Dr. Dandoy on TMA Risk After Pediatric Allogeneic Stem Cell Transplant

Christopher E. Dandoy, MD, MSc
Published: Saturday, Feb 23, 2019



Christopher E. Dandoy, MD, MSc, assistant professor of pediatrics at Cincinnati Children’s Hospital, says that patients undergoing allogeneic stem cell transplant are at high-risk of developing thrombotic microangiopathy (TMA).

TMA occurs in 30% of these patients and can occur as early as 7 days after transplant. When it is identified to be present, the patient can be properly treated right away, Dandoy notes.

Tools from these data presented at the 2019 Transplantation & Cellular Therapy Meetings as well as tools from other data can be used to identify these patients even earlier.

<<< 2019 Transplantation and Cellular Therapy Meetings


Christopher E. Dandoy, MD, MSc, assistant professor of pediatrics at Cincinnati Children’s Hospital, says that patients undergoing allogeneic stem cell transplant are at high-risk of developing thrombotic microangiopathy (TMA).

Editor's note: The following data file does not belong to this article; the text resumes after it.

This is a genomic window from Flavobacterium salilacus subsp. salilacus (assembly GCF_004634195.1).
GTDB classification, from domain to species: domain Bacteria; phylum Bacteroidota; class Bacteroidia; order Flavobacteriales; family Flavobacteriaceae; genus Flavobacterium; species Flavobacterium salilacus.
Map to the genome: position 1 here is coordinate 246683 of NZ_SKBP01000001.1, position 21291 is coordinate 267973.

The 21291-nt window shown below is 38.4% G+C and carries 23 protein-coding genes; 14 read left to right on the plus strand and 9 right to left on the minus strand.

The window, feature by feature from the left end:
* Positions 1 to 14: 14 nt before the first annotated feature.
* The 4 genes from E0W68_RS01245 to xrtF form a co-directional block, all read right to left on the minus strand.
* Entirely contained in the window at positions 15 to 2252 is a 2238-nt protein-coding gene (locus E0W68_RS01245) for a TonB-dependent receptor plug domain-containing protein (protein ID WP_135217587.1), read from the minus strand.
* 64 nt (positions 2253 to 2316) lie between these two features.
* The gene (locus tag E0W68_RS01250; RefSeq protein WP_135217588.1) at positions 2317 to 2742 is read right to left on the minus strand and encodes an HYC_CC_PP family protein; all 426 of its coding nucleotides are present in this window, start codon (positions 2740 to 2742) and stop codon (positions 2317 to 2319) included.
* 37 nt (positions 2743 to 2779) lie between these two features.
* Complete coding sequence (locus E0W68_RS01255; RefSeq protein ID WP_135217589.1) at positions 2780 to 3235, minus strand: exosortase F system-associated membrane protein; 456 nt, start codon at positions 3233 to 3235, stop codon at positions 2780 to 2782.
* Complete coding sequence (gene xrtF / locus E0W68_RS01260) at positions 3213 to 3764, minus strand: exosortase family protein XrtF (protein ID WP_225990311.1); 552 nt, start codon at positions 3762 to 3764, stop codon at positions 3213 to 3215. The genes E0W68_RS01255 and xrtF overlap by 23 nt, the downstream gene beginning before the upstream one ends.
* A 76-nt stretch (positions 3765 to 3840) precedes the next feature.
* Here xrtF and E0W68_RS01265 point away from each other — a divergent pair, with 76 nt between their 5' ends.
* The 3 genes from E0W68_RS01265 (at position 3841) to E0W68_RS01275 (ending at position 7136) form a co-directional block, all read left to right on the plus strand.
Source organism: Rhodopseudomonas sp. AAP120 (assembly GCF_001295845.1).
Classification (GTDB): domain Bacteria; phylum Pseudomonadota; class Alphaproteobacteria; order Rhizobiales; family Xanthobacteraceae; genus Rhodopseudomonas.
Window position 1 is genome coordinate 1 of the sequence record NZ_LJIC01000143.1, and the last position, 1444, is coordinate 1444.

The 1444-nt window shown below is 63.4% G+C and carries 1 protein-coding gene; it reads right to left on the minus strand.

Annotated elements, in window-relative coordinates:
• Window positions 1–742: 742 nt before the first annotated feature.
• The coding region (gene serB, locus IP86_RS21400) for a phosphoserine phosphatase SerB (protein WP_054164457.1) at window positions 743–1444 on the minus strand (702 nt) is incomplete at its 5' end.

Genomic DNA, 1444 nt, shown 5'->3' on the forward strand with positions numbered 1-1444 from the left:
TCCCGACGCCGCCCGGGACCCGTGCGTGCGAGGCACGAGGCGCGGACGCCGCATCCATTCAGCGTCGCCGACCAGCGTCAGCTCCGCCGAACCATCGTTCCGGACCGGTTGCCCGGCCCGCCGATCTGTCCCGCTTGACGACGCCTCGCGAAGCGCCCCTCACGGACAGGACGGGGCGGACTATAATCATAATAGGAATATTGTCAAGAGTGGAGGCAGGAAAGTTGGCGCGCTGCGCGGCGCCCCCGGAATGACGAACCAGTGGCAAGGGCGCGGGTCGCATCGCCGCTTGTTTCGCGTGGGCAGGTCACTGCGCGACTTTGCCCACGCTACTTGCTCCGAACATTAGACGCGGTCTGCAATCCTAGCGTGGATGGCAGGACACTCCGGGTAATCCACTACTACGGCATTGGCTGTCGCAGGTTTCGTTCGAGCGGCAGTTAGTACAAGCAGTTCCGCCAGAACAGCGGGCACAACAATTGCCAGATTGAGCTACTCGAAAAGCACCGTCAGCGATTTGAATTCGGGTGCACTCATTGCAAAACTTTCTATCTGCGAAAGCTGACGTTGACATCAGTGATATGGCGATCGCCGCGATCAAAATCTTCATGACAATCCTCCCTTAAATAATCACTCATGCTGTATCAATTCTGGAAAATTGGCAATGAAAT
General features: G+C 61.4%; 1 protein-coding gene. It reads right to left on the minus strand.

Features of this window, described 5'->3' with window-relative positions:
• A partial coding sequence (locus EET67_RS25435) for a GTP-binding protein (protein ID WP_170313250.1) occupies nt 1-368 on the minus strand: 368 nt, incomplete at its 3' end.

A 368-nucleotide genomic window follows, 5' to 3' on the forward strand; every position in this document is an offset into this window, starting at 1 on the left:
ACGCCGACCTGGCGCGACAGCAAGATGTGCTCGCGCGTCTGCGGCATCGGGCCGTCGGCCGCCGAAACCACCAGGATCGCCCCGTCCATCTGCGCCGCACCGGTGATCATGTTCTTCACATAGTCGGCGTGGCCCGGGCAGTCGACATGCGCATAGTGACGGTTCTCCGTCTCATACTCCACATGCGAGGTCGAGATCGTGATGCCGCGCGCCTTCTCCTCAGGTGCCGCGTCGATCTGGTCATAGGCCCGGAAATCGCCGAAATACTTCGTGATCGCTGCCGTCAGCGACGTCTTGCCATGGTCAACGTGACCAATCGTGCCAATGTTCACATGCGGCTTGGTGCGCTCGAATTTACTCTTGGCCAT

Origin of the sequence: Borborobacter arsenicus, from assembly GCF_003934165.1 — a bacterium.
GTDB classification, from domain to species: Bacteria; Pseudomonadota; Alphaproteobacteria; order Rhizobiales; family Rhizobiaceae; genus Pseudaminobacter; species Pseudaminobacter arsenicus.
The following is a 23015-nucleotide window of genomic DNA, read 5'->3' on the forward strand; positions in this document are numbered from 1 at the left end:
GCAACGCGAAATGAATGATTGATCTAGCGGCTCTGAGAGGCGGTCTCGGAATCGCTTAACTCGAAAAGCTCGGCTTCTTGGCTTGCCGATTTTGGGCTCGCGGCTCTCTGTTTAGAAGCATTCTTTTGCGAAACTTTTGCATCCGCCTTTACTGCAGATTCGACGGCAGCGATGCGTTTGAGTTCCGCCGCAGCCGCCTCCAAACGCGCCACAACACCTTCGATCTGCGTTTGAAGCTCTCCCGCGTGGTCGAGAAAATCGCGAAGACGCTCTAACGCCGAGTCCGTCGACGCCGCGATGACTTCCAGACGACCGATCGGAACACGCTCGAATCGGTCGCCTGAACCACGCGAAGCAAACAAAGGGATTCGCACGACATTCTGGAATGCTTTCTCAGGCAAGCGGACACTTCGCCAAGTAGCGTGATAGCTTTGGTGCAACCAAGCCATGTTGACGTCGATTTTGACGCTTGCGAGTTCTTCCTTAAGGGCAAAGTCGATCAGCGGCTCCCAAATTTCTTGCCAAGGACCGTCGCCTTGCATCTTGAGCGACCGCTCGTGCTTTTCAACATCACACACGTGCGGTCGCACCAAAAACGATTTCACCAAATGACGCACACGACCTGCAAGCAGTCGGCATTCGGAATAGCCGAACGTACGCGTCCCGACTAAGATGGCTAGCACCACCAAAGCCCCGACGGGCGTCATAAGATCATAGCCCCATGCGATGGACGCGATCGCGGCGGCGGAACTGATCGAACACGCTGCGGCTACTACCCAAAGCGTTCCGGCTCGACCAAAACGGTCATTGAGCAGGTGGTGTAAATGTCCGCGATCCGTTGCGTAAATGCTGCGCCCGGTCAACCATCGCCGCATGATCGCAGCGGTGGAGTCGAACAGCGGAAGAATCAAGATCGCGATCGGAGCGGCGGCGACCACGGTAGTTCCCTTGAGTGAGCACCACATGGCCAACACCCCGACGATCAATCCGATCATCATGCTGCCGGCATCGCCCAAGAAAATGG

TMA occurs in 30% of these patients and can occur as early as 7 days after transplant. When it is identified to be present, the patient can be properly treated right away, Dandoy notes.

Tools from these data presented at the 2019 Transplantation & Cellular Therapy Meetings as well as tools from other data can be used to identify these patients even earlier.

<<< 2019 Transplantation and Cellular Therapy Meetings

View Conference Coverage
Online CME Activities
TitleExpiration DateCME Credits
Community Practice Connections™: Addressing Post-Transplant Obstacles: Current and Emerging Strategies to Evolve the Standard of Care for Patients With Graft-Versus-Host DiseaseMar 28, 20192.0
2017 Year in Review™: Clinical Impact of Immunotherapies in the Treatment of CancerMar 30, 20191.75
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